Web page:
I want to know if is bad to trust the PHP's global variable $_SERVER values.

I have a scenario that I change between developer and production site, and I have a config.php file. On this file, I check $_SERVER['SERVER_NAME'] value, to determine which group of constants I should use. If I'm on production environment I use a list A of constants, if I'm on developer environment I use another list of constants.

Does this make my PHP project vulnerable in any way?

  • 2
    To answer more broadly: some elements in the $_SERVER variable are user-provided, and some are not. Don't trust the ones that are user provided. – Conor Mancone Nov 13 '20 at 20:23
  • 2
    See stackoverflow.com/questions/6474783/… – mti2935 Nov 13 '20 at 21:55
  • @ConorMancone if I limit the acceptable values that comes from a user-provided data, like using a array that keeps a white list of valid domains, the project still vulnerable? – churros Nov 14 '20 at 18:00

A: yes... from the perspective of the trailing question, "Does this make my PHP project vulnerable in any way?"

I'll assume that in the config file you have salt/pepper, database credentials, and other parameters that you might find in an ownCloud or Wordpress config.php file, the sort of which would hold value for an adversary.

If your config.php is exposed in your lower environment, you are making production-environment configuration parameters available in this file. Just about anything can happen in a dev environment, where as hopefully your production environment is a little more locked down. The potential for exposure is greater by having all the configuration parameters in the one file.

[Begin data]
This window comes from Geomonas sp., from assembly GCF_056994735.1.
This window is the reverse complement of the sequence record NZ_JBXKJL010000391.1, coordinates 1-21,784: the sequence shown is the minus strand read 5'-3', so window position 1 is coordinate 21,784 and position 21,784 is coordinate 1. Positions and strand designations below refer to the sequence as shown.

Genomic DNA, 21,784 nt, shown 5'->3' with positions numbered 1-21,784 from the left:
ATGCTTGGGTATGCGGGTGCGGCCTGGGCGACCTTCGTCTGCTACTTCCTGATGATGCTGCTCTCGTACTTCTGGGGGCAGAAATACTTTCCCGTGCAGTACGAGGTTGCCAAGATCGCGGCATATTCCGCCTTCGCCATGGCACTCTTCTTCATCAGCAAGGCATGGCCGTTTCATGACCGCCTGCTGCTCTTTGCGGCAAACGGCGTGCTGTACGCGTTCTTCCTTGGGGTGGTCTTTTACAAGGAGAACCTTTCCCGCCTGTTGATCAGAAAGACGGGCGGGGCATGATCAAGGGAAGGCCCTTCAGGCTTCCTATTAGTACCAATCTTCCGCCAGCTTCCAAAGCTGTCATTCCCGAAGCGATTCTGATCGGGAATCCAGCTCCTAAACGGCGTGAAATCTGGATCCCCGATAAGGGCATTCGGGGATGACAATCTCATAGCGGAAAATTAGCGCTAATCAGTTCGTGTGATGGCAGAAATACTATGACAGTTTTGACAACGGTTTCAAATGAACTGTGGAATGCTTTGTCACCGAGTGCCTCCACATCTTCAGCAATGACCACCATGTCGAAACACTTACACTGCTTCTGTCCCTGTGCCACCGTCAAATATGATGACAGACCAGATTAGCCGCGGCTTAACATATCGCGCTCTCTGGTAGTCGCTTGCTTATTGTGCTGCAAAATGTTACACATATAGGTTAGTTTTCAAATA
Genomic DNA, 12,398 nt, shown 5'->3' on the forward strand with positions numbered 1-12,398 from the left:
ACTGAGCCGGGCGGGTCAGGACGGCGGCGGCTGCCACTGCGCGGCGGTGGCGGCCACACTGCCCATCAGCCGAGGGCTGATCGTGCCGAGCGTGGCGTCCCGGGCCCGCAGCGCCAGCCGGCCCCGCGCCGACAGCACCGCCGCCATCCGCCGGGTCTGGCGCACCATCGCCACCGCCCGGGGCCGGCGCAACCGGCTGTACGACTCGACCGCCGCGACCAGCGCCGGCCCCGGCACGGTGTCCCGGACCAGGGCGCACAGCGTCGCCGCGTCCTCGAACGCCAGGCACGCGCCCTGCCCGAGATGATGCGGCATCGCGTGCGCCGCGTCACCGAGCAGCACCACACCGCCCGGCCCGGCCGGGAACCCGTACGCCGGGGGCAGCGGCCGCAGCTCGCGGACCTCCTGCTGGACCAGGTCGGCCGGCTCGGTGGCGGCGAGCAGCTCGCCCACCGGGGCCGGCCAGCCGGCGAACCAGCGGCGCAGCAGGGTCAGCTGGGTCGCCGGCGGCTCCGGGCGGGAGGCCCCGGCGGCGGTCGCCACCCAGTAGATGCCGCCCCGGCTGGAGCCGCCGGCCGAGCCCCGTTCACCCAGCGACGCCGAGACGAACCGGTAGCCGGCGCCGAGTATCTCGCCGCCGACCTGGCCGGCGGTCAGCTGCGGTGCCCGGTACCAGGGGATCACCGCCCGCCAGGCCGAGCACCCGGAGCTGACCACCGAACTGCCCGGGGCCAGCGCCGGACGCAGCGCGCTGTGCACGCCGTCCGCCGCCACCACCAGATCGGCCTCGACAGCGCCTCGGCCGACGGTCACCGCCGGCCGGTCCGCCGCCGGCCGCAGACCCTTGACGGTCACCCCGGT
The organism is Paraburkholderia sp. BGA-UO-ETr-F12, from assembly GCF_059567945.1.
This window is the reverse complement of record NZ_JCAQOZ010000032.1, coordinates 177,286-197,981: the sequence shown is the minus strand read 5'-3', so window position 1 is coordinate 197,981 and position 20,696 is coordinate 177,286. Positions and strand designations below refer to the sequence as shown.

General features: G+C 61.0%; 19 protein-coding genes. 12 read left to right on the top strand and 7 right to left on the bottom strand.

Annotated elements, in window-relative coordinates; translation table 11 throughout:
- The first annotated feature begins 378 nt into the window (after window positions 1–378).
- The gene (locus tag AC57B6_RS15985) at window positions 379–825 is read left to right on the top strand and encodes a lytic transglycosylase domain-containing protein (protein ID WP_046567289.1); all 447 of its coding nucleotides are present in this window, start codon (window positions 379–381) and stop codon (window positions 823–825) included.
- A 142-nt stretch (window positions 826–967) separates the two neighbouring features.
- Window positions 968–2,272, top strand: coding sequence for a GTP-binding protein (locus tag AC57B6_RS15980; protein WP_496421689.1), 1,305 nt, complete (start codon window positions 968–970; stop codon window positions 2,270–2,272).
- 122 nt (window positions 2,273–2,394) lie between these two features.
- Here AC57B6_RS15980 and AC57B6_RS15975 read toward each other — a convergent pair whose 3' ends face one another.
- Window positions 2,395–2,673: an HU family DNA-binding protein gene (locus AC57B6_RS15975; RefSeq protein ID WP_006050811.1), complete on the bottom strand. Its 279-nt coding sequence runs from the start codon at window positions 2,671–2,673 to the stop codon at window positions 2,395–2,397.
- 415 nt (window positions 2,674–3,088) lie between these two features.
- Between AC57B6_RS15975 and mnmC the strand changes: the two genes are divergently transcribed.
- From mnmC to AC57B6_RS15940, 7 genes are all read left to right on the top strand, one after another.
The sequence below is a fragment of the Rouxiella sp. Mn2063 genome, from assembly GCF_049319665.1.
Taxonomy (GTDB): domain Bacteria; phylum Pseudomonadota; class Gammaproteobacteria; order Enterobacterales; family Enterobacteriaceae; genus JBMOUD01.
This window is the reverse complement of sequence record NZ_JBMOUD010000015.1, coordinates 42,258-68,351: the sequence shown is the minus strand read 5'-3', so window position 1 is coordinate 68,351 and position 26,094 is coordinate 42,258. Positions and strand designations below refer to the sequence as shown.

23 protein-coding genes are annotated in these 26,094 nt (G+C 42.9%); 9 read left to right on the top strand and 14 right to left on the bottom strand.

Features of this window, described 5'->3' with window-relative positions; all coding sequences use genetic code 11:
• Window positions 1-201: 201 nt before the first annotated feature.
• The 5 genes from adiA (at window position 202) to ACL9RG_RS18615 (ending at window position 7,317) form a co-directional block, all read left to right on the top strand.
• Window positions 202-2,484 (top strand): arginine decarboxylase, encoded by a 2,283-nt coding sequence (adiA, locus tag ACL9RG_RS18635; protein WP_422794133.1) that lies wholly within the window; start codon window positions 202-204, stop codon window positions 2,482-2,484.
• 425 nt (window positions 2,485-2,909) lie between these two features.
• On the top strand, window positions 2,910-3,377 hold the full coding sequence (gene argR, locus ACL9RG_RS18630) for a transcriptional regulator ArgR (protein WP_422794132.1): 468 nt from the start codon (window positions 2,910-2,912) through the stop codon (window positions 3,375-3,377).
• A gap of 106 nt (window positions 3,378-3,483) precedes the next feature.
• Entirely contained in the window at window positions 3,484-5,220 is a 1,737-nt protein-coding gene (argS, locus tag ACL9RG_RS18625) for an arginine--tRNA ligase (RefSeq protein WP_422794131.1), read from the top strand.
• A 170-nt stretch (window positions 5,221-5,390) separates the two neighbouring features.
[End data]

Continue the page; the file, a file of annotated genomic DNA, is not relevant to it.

And for the rigid interpretation of your question... A: no

Your config.php file would not in any way be less safe if you had an if/else or other branching conditional and the logic was correct. The potential for the contents of this file to be exposed under normal php and web server operation is no different than if you had separate files per environment. With respect to safe, see the other answer that @mti2935 linked to (in a comments against this question) that discusses the safety of the variables in the $_SERVER dict, ie. which parameters can be influenced by the user.

Another observation - with a branching conditional, you're relying on correct implementation of the web server and php interpreter to prevent the user influencing the contents of the $_SERVER dict. I don't have time at the moment to find an example, but there's a large number of vulnerability records to wade through: https://nvd.nist.gov/vuln/search/results?form_type=Basic&results_type=overview&query=%24_SERVER&queryType=phrase&search_type=last3years

  • 2
    I think the question was more about using $_SERVER variables. – multithr3at3d Nov 14 '20 at 15:21
  • Hi, @brynk.. I considered that. But I'm trying to understand how this config file could turn things bad on my project. The file doesn't print out anything, i'ts just a list of constants inside a if/else block that checks $_SERVER['name'] value. Before that, on the beginning of the script, I have a domain check that kills the script if the request comes from a not allowed URL. Even with that check, the project still vulnerable? Why? – churros Nov 14 '20 at 17:46

Your Answer

By clicking “Post Your Answer”, you agree to our terms of service, privacy policy and cookie policy

Not the answer you're looking for? Browse other questions tagged or ask your own question.